Published: Aug. 6, 1997

Warm summer nights are perfect for gazing into the sky in search of the occasional shooting star.

Summer sky watchers are in for a special treat early next week when the Perseid meteor shower makes its annual appearance in the northeastern sky.

People in rural areas will have the best view of the celestial event in which shooting stars seem to rain from the night sky.

The meteor shower, named for the constellation Perseus from which the meteors, or shooting stars, appear to radiate, showcases up to 100 meteors per hour under ideal conditions, according to experts at the University of Colorado’s Fiske Planetarium. On other nights of the year, only five to 10 meteors per hour can be seen.

The event occurs every August as the Earth crosses the path of Comet Swift-Tuttle, which is in a 131-year orbit around the sun. The comet leaves a trail of fine-grained debris in its wake that ignites in a streak of light when it collides with the Earth’s atmosphere.

“They’re moving so fast that when they hit our atmosphere, they heat up and evaporate,’’ said Geoffrey Skelton, program supervisor with Fiske Planetarium in Boulder, who estimated the debris strikes the atmosphere at a speed of 40 miles per second.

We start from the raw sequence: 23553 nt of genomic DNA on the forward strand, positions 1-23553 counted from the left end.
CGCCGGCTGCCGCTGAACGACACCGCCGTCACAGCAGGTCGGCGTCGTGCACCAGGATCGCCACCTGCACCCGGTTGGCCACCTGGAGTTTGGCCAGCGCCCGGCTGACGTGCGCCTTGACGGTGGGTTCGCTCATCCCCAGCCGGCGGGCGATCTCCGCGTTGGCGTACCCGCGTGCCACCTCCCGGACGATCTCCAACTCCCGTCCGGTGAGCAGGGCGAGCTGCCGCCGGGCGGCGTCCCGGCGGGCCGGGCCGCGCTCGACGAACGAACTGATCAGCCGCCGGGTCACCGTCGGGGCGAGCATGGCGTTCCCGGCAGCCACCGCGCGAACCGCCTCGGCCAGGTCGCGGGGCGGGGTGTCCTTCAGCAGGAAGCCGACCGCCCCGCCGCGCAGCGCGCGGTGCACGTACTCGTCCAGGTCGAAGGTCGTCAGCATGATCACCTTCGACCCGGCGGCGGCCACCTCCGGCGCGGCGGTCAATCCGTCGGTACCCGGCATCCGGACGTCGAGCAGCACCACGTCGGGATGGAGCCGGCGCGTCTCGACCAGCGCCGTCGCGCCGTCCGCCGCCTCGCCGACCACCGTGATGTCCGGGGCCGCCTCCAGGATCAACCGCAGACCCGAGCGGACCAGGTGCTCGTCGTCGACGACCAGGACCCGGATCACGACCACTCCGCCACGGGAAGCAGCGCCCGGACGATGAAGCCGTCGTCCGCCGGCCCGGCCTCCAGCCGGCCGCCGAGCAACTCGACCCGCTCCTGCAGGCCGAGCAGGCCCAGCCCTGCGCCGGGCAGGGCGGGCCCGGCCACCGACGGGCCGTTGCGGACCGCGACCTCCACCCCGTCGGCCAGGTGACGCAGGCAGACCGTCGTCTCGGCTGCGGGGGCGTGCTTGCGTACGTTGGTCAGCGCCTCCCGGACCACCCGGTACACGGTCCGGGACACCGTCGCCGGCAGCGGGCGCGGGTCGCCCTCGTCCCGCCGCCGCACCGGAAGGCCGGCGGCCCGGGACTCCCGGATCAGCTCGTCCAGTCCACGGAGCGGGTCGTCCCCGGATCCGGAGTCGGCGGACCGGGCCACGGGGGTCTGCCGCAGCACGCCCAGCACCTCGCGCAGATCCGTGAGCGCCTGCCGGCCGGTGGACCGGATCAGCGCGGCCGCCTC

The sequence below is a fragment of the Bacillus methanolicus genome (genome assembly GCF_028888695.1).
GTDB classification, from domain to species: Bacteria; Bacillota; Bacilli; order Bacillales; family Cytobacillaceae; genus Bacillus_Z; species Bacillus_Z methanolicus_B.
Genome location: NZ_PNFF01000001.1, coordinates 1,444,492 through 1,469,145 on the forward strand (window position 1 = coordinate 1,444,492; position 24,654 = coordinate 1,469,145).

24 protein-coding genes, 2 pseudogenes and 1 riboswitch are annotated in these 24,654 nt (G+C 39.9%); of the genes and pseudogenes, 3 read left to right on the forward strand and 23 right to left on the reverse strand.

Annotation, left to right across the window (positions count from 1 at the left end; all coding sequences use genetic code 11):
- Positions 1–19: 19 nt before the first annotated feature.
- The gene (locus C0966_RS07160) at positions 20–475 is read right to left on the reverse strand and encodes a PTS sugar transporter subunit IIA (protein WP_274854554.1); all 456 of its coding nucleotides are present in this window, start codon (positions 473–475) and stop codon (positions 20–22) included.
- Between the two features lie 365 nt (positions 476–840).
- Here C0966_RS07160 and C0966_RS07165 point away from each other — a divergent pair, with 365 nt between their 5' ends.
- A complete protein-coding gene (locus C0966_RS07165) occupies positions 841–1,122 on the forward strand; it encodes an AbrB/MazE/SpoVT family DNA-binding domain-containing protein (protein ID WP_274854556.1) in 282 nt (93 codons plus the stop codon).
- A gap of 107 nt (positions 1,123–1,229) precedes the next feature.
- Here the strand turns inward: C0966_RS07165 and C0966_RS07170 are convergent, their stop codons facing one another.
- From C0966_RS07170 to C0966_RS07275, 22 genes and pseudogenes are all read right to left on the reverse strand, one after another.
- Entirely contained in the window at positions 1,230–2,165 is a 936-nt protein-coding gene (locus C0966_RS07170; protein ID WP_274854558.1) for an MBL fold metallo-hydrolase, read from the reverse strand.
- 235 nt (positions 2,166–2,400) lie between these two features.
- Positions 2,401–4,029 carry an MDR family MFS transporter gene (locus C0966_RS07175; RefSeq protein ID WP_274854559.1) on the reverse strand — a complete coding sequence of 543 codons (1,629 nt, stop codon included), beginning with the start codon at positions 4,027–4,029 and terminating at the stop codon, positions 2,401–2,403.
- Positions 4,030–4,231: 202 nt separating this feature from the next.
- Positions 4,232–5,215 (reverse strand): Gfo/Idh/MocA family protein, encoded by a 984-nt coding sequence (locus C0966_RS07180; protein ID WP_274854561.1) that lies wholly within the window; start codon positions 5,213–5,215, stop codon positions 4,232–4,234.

An increase in meteor activity has already occurred as the Earth is nearing the comet’s path, but the shower will reach its peak the nights of Aug. 11 and 12.

Skelton said the best time to view the meteor shower will be after midnight, when the moon has set. Interested viewers should move away from city lights and avoid using binoculars and telescopes, which narrow the field of vision.

“Lie down on a reclining beach chair and let your eyes roam around,’’ Skelton said.

And if clouds prohibit a clear view, don’t fret. There will be other meteor showers this year, although in cooler weather they will not be as conducive to lounging outside. The Leonid meteor shower will offer more viewing opportunities Nov. 17, while the Geminid meteor shower will take place Dec. 14.